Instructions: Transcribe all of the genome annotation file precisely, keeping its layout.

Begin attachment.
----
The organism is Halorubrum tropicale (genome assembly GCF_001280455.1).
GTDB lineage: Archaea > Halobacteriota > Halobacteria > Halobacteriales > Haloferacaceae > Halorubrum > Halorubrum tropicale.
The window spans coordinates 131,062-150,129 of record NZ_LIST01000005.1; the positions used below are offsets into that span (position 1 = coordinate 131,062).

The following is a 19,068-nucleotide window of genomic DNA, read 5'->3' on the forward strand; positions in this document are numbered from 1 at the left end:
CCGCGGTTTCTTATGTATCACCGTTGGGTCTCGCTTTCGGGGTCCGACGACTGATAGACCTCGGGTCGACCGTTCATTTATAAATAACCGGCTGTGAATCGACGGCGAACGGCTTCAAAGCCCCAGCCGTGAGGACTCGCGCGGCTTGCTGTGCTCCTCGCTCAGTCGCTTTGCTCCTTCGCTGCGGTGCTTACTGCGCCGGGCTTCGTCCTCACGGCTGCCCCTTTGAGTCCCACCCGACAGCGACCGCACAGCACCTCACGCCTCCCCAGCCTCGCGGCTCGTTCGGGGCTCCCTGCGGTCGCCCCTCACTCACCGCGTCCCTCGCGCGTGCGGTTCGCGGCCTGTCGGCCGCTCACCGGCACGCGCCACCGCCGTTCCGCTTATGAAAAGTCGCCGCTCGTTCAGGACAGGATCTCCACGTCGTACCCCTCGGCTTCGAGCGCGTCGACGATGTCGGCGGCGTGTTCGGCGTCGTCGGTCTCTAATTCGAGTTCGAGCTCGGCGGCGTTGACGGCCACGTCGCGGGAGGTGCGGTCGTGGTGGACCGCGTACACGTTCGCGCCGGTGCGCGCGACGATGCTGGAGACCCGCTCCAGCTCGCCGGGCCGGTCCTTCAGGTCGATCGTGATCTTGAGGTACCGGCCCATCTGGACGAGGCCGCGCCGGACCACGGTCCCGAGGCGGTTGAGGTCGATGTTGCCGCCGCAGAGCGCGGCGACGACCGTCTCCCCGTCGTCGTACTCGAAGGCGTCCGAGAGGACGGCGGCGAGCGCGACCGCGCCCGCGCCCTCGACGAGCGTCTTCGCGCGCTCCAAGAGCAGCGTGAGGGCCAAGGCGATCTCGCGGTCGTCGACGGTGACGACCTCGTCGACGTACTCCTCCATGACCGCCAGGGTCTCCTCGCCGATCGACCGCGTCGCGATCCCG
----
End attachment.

The organism is Halorubrum tropicale (genome assembly GCF_001280455.1).
GTDB lineage: Archaea > Halobacteriota > Halobacteria > Halobacteriales > Haloferacaceae > Halorubrum > Halorubrum tropicale.
The window spans coordinates 131,062-150,129 of record NZ_LIST01000005.1; the positions used below are offsets into that span (position 1 = coordinate 131,062).

The following is a 19,068-nucleotide window of genomic DNA, read 5'->3' on the forward strand; positions in this document are numbered from 1 at the left end:
CCGCGGTTTCTTATGTATCACCGTTGGGTCTCGCTTTCGGGGTCCGACGACTGATAGACCTCGGGTCGACCGTTCATTTATAAATAACCGGCTGTGAATCGACGGCGAACGGCTTCAAAGCCCCAGCCGTGAGGACTCGCGCGGCTTGCTGTGCTCCTCGCTCAGTCGCTTTGCTCCTTCGCTGCGGTGCTTACTGCGCCGGGCTTCGTCCTCACGGCTGCCCCTTTGAGTCCCACCCGACAGCGACCGCACAGCACCTCACGCCTCCCCAGCCTCGCGGCTCGTTCGGGGCTCCCTGCGGTCGCCCCTCACTCACCGCGTCCCTCGCGCGTGCGGTTCGCGGCCTGTCGGCCGCTCACCGGCACGCGCCACCGCCGTTCCGCTTATGAAAAGTCGCCGCTCGTTCAGGACAGGATCTCCACGTCGTACCCCTCGGCTTCGAGCGCGTCGACGATGTCGGCGGCGTGTTCGGCGTCGTCGGTCTCTAATTCGAGTTCGAGCTCGGCGGCGTTGACGGCCACGTCGCGGGAGGTGCGGTCGTGGTGGACCGCGTACACGTTCGCGCCGGTGCGCGCGACGATGCTGGAGACCCGCTCCAGCTCGCCGGGCCGGTCCTTCAGGTCGATCGTGATCTTGAGGTACCGGCCCATCTGGACGAGGCCGCGCCGGACCACGGTCCCGAGGCGGTTGAGGTCGATGTTGCCGCCGCAGAGCGCGGCGACGACCGTCTCCCCGTCGTCGTACTCGAAGGCGTCCGAGAGGACGGCGGCGAGCGCGACCGCGCCCGCGCCCTCGACGAGCGTCTTCGCGCGCTCCAAGAGCAGCGTGAGGGCCAAGGCGATCTCGCGGTCGTCGACGGTGACGACCTCGTCGACGTACTCCTCCATGACCGCCAGGGTCTCCTCGCCGATCGACCGCGTCGCGATCCCG